17, suspected of trying to head to syria. where they failed, the three british teenage girls are believed to have succeeded. slipping through gatwick airport unchecked before crossing the border to syria. their families now accusing police of not sharing information that could have stopped them. >> if we would have known what was going on, we could have prevented it. to an extent. >> reporter: preventing more young people from joining isis is now a top priority of governments around the world. a job made more difficult with groups like boko haram and others rallying to their cause. >> a global challenge. alex, thank you. and back at home, many weighing in on hillary clinton's private e-mail accounts except hillary clinton. president obama, congressional allies, and even her husband asked for their opinion.
as one of her rivals works the crowds in iowa. david wright is there. >> reporter: today, she removed her picture from her twitter account, raising awareness of unseen women around the world. >> consider it a metaphor. >> reporter: but it's her decision to keep her e-mail off government servers that's a campaign issue. on that every-present blackberry, she kept an e-mail address. today, bill clinton was asked about it. he said, he's not the one to judge. he has an opinion, but also a bias. president obama made his opinion known to cbs news. >> our policy is to encourage transparency. >> reporter: and today on the sunday shows -- >> if this is the way she's going to run her operation, i don't think he's going to be president. >> the clintons come trailing clouds of concealment. the kind of people that could find a loophole in a stop sign. >> reporter: she got precious few points for transparency. >> i think she needs to come out and state exactly what the situation is. >> thank you for being here.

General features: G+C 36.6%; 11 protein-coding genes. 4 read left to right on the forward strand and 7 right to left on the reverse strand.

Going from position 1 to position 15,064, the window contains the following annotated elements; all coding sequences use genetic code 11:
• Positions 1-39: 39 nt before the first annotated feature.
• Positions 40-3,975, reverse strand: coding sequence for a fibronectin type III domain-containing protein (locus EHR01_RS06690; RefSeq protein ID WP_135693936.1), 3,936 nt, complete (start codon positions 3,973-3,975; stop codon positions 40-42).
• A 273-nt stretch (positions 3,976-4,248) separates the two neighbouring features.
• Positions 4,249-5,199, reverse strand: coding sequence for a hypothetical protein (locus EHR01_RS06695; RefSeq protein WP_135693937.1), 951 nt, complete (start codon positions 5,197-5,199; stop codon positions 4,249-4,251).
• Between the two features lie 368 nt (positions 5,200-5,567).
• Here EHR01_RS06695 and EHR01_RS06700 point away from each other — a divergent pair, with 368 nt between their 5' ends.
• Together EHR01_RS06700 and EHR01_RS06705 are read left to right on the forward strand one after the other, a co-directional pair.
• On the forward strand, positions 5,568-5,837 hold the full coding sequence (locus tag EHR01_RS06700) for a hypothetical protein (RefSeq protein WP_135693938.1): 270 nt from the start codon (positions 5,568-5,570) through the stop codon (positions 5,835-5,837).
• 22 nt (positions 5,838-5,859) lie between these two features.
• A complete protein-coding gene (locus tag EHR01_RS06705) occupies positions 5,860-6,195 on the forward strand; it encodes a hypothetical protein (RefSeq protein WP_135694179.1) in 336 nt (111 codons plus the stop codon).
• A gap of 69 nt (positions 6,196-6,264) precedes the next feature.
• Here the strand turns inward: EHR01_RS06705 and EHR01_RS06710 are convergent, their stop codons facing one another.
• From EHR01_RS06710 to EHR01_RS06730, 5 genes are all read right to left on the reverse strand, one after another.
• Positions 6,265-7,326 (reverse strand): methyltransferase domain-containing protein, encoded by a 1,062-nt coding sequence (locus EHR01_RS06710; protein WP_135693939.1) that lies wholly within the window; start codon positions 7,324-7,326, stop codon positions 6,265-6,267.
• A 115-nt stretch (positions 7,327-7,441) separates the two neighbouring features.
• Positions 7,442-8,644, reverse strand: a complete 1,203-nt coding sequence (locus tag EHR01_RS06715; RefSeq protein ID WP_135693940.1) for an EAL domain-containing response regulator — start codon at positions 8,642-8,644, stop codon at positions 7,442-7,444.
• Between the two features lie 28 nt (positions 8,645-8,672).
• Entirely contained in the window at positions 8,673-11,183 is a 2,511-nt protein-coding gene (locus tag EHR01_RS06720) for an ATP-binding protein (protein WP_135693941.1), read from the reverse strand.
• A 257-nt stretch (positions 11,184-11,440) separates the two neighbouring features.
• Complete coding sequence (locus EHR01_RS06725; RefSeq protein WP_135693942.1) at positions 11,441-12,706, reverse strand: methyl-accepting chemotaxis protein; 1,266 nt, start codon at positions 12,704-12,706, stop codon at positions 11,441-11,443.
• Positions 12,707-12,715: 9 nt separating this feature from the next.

>> reporter: in cedar rapids, repbublican jeb bush spoke. >> i want to win. i want our party to win. i want conservatives to win. >> reporter: some were impressed but unconvinced. it does seem like this election could seem like a choice between yesterday and the day before yesterday. would that be a good thing? >> no, but it's a sad commentary on our politics. >> reporter: bush still hasn't officially announced for president, but he made it clear he will be back to iowa soon. and so will everyone else. tom? >> david, thank you. and a sign spring is on its way. we move the clocks forward to daylight saving time, and it's finally warming up on the eastern part of the country. some people actually wearing shorts in new york city. with temperatures in the 40s. in milwaukee, a line at the car wash, clearing away the road salt. rob marciano is here.
will the warmer weather stick around? >> well, the sun is getting stronger. that trend will continue. we're on a good track. especially with this quiet weather pattern. the jet stream has retreated north. temperatures in the 60s, in the 50s, chicago, new york, about where we should be. compared to where we've seen, it's awfully nice. >> and still a trouble spot on the map, right? >> been getting a lot of rain across texas. san antonio, austin, a lot of moisture coming off the gulf of mexico. several pieces of energy riding that southern jet stream. that will continue through tomorrow night. so, flash food watches posted, and these will probably be expanded as it pushes off through tuesday and wednesday. >> rob, thank you. and to the river rescue of a baby still alive 14 hours after an accident. tonight, she's fighting for her life. here's clayton sandell. >> reporter: this 18-month-old